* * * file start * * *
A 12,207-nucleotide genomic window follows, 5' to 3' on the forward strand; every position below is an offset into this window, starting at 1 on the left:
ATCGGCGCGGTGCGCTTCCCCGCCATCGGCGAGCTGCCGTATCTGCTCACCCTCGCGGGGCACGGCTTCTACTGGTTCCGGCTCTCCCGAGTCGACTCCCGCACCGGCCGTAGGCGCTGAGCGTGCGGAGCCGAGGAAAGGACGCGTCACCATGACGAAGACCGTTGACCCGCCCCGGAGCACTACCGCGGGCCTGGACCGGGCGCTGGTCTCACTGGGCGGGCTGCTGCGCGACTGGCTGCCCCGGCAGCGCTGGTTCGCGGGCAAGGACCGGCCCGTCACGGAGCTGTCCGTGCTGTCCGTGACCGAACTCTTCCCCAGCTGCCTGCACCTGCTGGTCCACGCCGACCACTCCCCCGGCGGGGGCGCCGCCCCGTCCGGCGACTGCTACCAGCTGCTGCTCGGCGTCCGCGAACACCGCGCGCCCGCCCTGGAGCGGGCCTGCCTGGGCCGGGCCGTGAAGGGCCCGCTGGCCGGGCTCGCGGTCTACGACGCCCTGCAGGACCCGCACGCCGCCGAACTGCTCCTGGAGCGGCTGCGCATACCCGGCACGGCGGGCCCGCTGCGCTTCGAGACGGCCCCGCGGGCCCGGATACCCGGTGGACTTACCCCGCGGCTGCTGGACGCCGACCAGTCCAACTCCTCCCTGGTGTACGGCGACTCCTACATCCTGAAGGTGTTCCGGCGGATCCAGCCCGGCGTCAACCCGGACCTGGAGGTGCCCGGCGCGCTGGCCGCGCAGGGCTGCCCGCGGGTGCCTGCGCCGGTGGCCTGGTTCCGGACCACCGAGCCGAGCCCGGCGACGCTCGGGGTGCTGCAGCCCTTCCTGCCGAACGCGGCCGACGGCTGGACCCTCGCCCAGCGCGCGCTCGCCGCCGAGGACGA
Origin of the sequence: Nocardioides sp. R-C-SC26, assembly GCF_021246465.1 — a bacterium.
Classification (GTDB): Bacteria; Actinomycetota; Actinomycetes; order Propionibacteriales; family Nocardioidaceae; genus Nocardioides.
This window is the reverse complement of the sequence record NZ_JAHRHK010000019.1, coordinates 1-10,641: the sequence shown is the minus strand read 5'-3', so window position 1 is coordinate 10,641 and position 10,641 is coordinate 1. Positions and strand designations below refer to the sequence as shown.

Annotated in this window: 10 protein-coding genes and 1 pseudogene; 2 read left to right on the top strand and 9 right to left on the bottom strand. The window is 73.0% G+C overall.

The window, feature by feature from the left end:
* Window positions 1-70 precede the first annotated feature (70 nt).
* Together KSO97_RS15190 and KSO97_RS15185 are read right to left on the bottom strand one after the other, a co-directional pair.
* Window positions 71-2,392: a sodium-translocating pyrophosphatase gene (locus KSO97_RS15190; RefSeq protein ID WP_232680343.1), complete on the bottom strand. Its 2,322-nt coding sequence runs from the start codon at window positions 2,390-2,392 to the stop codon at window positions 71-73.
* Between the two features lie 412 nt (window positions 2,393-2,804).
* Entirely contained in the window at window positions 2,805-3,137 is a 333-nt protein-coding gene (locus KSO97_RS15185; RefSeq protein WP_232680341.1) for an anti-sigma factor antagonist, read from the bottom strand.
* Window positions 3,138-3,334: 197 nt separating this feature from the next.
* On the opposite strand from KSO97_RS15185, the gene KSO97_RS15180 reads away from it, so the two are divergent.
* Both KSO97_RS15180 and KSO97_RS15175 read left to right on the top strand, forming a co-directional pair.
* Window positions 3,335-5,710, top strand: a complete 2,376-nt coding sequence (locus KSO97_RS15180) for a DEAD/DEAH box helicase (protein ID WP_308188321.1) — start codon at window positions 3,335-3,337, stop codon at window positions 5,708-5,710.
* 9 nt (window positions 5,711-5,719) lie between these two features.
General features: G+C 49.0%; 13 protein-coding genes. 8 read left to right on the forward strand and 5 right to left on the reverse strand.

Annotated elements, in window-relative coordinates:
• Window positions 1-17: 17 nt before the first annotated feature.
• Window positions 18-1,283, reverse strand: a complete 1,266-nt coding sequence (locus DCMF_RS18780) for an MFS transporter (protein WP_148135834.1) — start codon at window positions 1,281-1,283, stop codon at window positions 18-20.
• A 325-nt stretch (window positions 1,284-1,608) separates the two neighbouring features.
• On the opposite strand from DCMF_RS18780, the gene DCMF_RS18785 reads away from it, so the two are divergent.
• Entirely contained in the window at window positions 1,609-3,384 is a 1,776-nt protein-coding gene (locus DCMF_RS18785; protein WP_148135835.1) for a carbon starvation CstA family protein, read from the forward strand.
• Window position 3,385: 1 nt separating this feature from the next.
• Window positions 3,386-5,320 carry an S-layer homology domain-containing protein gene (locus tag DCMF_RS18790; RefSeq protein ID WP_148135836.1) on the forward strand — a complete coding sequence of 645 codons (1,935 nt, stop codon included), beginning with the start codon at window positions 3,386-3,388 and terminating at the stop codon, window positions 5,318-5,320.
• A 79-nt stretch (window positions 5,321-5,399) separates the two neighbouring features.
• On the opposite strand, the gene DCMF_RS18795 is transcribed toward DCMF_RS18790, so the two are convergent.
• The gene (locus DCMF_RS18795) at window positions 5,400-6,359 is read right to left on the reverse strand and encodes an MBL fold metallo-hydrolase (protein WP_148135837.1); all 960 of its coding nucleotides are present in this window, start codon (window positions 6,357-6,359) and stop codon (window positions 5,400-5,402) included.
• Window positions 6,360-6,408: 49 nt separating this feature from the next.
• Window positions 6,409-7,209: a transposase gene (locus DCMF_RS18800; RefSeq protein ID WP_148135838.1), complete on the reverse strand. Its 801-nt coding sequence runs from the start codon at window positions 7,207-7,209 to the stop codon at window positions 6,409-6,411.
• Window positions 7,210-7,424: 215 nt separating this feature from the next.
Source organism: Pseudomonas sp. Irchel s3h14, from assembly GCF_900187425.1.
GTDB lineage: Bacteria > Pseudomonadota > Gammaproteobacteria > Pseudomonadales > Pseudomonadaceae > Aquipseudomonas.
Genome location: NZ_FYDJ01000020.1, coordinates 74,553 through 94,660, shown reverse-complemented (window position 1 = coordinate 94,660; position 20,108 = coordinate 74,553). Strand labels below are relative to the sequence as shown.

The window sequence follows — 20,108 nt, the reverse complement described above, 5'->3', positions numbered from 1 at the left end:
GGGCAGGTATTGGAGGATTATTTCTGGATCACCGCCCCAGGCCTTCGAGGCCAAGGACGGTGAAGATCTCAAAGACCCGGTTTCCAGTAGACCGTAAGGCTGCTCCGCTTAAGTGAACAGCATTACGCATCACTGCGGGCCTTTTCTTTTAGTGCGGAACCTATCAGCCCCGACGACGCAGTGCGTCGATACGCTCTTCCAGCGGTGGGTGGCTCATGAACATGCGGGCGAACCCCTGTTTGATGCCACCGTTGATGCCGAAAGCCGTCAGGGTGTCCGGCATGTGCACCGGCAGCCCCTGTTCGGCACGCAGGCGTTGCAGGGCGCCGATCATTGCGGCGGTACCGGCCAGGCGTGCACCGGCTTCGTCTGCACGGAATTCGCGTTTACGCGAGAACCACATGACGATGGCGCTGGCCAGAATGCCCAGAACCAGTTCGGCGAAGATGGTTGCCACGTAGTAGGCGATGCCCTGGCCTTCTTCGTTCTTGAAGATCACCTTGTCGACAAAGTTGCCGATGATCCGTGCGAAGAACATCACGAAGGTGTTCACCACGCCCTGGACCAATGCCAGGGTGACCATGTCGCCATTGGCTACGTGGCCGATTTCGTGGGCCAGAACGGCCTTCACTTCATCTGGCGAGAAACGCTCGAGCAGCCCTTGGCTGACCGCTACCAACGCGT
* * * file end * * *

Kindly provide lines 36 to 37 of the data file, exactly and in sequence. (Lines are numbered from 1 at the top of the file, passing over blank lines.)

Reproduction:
The window sequence follows — 20,108 nt, the reverse complement described above, 5'->3', positions numbered from 1 at the left end:
GGGCAGGTATTGGAGGATTATTTCTGGATCACCGCCCCAGGCCTTCGAGGCCAAGGACGGTGAAGATCTCAAAGACCCGGTTTCCAGTAGACCGTAAGGCTGCTCCGCTTAAGTGAACAGCATTACGCATCACTGCGGGCCTTTTCTTTTAGTGCGGAACCTATCAGCCCCGACGACGCAGTGCGTCGATACGCTCTTCCAGCGGTGGGTGGCTCATGAACATGCGGGCGAACCCCTGTTTGATGCCACCGTTGATGCCGAAAGCCGTCAGGGTGTCCGGCATGTGCACCGGCAGCCCCTGTTCGGCACGCAGGCGTTGCAGGGCGCCGATCATTGCGGCGGTACCGGCCAGGCGTGCACCGGCTTCGTCTGCACGGAATTCGCGTTTACGCGAGAACCACATGACGATGGCGCTGGCCAGAATGCCCAGAACCAGTTCGGCGAAGATGGTTGCCACGTAGTAGGCGATGCCCTGGCCTTCTTCGTTCTTGAAGATCACCTTGTCGACAAAGTTGCCGATGATCCGTGCGAAGAACATCACGAAGGTGTTCACCACGCCCTGGACCAATGCCAGGGTGACCATGTCGCCATTGGCTACGTGGCCGATTTCGTGGGCCAGAACGGCCTTCACTTCATCTGGCGAGAAACGCTCGAGCAGCCCTTGGCTGACCGCTACCAACGCGT